Dunkleosteus terrelli: Terror of the Devonian Period
Dunkleosteus terrelli (pronounced DUNK-ul-AH-stee-us TARE-rell-eye) was the top predator near the end of the Devonian Period, known as the “Age of Fishes.” Nicknamed the “Dunk,” it belonged to a now-extinct group of fishes called placoderms (PLA-kuh-durms), or “plate skin” fish. Like other placoderms, a portion of the Dunk’s body was covered with bony plates, like a layer of armor. The Dunk cruised the surface of a sea that once covered Ohio. It had a strong, fast bite and might have eaten early sharks, bony fish, smaller placoderms, and ammonoids (animals related to squids that had coiled shells).
When a Dunk died, its body eventually sank to the bottom of the ancient sea, where it was buried in soft, black mud. Over millions of years, these fine, muddy sediments piled up and solidified to form a sedimentary rock called shale. The Dunk’s hard armor was preserved as fossils within the shale.
Dunkleosteus fossils are known from North America (including Ohio), Europe, and northern Africa. Many of the world’s best fossils of Dunkleosteus were collected in northern Ohio from layers of black shale that geologists call the Cleveland Shale. Some of these Dunk fossils are on display in the Cleveland Museum of Natural History. Fossil remains of Dunkleosteus and other placoderms also occur inside spherical rocks called concretions (see example of Dunk relative Dinichthys herzeri lower jaw bone in image above).
SCIENTIFIC NAME: Dunkleosteus terrelli
HOW TO SAY IT: DUNK-ul-AH-stee-us TARE-rell-eye
AGE: Late Devonian Period
TIME: About 360 million years ago (130 million years before the first dinosaurs)
LENGTH: Up to 8.8 meters or 9.6 yards (29 feet)
WEIGHT: Up to 4 metric tons (4,000 kilograms) or 4.4 U.S. tons (8,800 pounds)
STATUS: Extinct (none are living today)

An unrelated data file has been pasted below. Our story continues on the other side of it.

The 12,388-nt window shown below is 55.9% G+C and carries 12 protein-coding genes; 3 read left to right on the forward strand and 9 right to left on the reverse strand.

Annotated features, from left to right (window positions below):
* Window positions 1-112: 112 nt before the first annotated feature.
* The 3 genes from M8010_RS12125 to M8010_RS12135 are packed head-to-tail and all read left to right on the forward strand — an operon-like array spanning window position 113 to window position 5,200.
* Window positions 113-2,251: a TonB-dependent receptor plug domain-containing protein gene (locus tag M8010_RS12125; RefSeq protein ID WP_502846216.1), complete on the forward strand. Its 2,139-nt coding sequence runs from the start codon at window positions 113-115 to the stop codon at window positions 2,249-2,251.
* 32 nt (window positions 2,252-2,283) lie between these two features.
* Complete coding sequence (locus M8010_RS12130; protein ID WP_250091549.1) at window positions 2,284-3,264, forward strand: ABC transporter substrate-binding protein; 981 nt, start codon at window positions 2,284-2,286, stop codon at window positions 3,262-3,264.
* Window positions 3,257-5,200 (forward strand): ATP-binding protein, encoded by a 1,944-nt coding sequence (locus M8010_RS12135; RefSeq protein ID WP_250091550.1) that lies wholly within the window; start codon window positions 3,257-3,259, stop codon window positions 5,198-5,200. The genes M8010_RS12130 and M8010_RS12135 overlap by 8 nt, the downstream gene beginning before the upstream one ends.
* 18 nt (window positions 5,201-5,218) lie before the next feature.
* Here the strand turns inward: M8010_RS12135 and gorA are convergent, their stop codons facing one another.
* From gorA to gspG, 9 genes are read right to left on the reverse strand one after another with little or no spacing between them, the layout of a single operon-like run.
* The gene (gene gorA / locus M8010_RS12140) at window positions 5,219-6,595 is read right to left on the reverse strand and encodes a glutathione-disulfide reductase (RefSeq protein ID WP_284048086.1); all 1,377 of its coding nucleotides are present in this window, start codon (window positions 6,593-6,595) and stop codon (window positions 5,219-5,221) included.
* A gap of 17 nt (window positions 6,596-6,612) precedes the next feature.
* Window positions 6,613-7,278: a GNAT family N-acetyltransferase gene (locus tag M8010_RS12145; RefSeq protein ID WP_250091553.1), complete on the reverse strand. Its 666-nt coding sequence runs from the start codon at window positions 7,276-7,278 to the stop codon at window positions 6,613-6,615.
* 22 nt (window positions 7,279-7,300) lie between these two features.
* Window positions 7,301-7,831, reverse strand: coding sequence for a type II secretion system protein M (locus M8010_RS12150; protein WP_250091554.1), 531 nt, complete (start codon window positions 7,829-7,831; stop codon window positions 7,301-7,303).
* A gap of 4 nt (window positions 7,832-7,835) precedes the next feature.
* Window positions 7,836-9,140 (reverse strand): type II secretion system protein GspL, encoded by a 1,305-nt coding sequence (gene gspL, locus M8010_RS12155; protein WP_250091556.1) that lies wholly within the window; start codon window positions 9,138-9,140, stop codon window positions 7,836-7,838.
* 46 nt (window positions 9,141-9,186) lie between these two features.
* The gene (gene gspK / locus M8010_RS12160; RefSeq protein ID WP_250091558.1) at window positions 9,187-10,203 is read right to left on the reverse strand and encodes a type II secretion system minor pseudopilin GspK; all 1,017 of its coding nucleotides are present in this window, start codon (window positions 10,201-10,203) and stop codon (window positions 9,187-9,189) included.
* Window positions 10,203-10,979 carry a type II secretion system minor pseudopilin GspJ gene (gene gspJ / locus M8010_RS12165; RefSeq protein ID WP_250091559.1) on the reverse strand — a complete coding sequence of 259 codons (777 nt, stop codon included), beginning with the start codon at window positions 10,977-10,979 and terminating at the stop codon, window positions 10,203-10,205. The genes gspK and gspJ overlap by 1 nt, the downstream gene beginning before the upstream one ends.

A Top Predator without Teeth
Jaws of the modern great white shark (left) have many rows of teeth that fall out easily. Older, worn teeth are replaced with newer, sharp teeth.
The Dunk’s jaws (right) had no teeth at all! Instead, exposed bone on the upper and lower jaws came together like self-sharpening scissors for shearing through bones and shells of its prey.
How big? How do we know?
The largest Dunks were longer and heavier than any living great white sharks (see image of Dunk, great white shark, and human diver). Because only the armor on the head and thorax of Dunkleosteus was preserved as fossils, we do not know exactly how long or how heavy they were.
However, by assuming that the Dunk had similar body proportions to modern predatory fish, paleontologists can estimate Dunk’s length and weight by comparing the size of the largest skulls and jaws to those of large fish living today. The length and weight given in the Fun Facts above are based in part on a large lower jaw fossil in the collections of the Cleveland Museum of Natural History.
Some placoderms, like the Dunk, had bony armor only on the front part of the body. The Dunk’s armor plates covered its head and part of its thorax. The hard parts of an animal’s body are more likely to survive as fossils. Parts of the skeleton made of cartilage and soft parts, such as muscle, fat, and skin, are more likely to decompose after animals die. Bones contain minerals that make them hard and rigid. These minerals helped to preserve the Dunk’s armor plates as the fossils we see today.
Division of Geological Survey geologist Erika Danielsen explains what led scientists to the fish fossil 360 million years after its existence.
Dunkleosteus terrelli poster, 18 x 24 inches (pdf)